On the occasion of October 18, the European Day against Trafficking in Human Beings, ASTRA presented a new publication, ASSESSMENT OF THE NATIONAL REFERRAL MECHANISM FOR VICTIMS OF TRAFFICKING IN THE REPUBLIC OF SERBIA, prepared by Liliana Sorrentino, a longtime independent expert in the field of human trafficking.
Serbia is primarily a country of origin for victims of trafficking, with many people being exploited within the country’s borders. During the previous years, there has been an increase in trafficking in children and trafficking in Serbian citizens abroad, especially men for labor exploitation and women for sexual exploitation. Since 2015, there has been an increase in various migration flows from the Middle East, Asia, and Africa in the country and the region; in the migrant and refugee population, there are individuals with an increased risk of exploitation and trafficking, mostly women and children unaccompanied or separated from parents or guardians. The state has enacted comprehensive legal solutions, policies, and an institutional framework for trafficking in human beings. The national mechanism for referral and protection of victims of human trafficking did not originate in Serbia. Still, Serbia is one of the first countries to implement the idea of this mechanism. Over the years, the Serbian NMU has functioned in various ways and is currently designed as a centralized system for victim identification and assistance. Its main components are the Office of the National Anti-Trafficking Coordinator, the Center for the Protection of Victims of Trafficking in Human Beings (CZŽTLJ or the Center), Standard Operating Procedures for the Treatment of Victims of Trafficking (SOPs), special bodies in the criminal justice system and the problem of human trafficking. This report presents an assessment of the functioning of this mechanism in practice, i.e., to identify, assist, and to protect the rights of victims of trafficking in human beings in the Republic of Serbia, with the aim of improving it for the benefit of victims.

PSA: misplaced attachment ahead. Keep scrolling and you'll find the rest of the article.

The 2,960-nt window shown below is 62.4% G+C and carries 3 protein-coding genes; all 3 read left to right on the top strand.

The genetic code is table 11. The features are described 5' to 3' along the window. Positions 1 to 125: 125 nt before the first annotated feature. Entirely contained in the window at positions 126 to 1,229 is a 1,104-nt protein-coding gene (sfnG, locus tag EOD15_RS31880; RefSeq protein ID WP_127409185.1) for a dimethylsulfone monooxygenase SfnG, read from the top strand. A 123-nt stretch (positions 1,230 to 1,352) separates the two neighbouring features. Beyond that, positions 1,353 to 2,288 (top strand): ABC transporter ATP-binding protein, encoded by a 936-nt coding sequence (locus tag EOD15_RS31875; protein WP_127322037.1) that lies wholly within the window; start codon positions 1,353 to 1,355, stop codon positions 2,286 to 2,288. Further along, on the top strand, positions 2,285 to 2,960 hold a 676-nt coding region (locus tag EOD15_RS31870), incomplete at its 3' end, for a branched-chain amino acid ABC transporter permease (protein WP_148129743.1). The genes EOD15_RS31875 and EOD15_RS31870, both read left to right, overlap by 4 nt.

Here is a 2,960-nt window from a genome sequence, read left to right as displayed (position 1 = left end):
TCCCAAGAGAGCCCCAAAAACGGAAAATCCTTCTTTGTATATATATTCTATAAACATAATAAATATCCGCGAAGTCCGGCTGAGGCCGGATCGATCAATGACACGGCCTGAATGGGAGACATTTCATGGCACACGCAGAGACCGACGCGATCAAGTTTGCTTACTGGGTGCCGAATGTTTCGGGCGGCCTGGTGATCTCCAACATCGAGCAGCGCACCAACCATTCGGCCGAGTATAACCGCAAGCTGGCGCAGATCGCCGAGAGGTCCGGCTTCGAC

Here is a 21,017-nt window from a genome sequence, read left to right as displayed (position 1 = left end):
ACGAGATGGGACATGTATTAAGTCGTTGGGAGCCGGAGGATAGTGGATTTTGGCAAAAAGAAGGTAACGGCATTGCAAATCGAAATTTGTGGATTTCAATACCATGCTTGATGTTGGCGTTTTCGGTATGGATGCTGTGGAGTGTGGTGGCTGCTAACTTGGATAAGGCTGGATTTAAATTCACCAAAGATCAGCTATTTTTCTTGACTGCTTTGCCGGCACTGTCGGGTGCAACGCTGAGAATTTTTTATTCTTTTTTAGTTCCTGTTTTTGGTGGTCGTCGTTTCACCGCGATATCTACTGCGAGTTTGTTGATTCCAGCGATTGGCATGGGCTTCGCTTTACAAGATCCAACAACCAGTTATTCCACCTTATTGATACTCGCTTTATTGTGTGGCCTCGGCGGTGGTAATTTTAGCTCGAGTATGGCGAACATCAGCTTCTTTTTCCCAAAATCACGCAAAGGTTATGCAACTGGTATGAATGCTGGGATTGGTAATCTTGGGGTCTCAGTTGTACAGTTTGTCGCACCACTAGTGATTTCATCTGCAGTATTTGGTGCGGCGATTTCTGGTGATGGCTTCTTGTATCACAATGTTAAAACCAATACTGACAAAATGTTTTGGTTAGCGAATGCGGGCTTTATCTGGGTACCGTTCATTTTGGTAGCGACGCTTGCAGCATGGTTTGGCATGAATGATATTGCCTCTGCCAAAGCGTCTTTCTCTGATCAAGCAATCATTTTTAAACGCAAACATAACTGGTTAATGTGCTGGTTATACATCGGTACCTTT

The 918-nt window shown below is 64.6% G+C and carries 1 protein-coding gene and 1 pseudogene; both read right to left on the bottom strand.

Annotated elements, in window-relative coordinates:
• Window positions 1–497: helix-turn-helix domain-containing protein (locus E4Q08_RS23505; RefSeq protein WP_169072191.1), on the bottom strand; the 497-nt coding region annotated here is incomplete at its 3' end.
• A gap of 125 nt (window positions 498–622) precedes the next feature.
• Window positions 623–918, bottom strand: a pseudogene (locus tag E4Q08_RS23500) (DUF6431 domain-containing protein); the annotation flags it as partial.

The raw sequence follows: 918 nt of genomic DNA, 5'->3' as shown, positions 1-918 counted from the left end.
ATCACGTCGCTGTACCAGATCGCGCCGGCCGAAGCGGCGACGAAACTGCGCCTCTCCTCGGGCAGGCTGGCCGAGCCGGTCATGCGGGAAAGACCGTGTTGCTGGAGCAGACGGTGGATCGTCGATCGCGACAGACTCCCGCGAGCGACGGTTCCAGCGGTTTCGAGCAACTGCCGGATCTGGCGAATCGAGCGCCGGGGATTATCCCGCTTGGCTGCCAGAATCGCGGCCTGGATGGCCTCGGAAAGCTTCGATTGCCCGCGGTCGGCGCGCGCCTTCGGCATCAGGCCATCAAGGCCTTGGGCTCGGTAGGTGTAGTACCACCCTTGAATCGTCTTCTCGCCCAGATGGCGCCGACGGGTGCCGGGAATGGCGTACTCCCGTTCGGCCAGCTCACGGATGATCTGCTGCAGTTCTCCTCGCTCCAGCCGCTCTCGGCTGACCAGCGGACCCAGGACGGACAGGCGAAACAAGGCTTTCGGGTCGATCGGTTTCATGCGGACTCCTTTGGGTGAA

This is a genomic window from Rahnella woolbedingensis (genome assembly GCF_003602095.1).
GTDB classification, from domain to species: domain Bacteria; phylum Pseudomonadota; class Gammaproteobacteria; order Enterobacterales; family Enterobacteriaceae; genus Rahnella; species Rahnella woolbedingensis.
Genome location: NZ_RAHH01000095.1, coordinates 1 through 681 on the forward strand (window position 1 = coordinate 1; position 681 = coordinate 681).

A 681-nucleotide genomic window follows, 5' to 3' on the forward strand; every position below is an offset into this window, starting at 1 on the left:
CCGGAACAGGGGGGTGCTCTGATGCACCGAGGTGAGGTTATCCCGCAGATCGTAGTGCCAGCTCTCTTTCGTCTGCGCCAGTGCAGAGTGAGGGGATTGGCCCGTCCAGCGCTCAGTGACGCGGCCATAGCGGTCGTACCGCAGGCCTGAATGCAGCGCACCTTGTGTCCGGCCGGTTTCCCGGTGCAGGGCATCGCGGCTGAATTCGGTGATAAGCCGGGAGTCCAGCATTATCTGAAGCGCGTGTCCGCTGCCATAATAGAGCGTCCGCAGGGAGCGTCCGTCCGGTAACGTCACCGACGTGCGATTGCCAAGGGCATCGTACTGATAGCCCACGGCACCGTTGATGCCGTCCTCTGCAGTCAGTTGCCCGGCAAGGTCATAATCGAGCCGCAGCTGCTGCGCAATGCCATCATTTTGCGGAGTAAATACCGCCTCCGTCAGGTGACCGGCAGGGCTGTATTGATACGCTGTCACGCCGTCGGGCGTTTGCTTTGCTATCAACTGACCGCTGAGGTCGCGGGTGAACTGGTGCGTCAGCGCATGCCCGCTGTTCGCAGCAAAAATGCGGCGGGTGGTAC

- Make clear and public the criteria used by the Center to identify victims.
- Enable those referred to the Center to seek reconsideration of a negative decision regarding recognizing their victim status to protect themselves from making the wrong decision.
- Promote and support the role of first-contact with victims (local police, labor inspectors, asylum and migration authorities, social workers, local NGOs working with vulnerable groups, etc.) in the process of identifying and referring victims.
- Support and promote the work of SOS lines for the identification, counseling, and support of victims and potential victims and migrant returnees…
These are just some of the recommendations that can be found in this release.
In addition to English, the publication is also available in Serbian: https://drive.google.com/file/d/1h9YYHRSqOpgNw_u8vz94Zot77Fsmm43D/view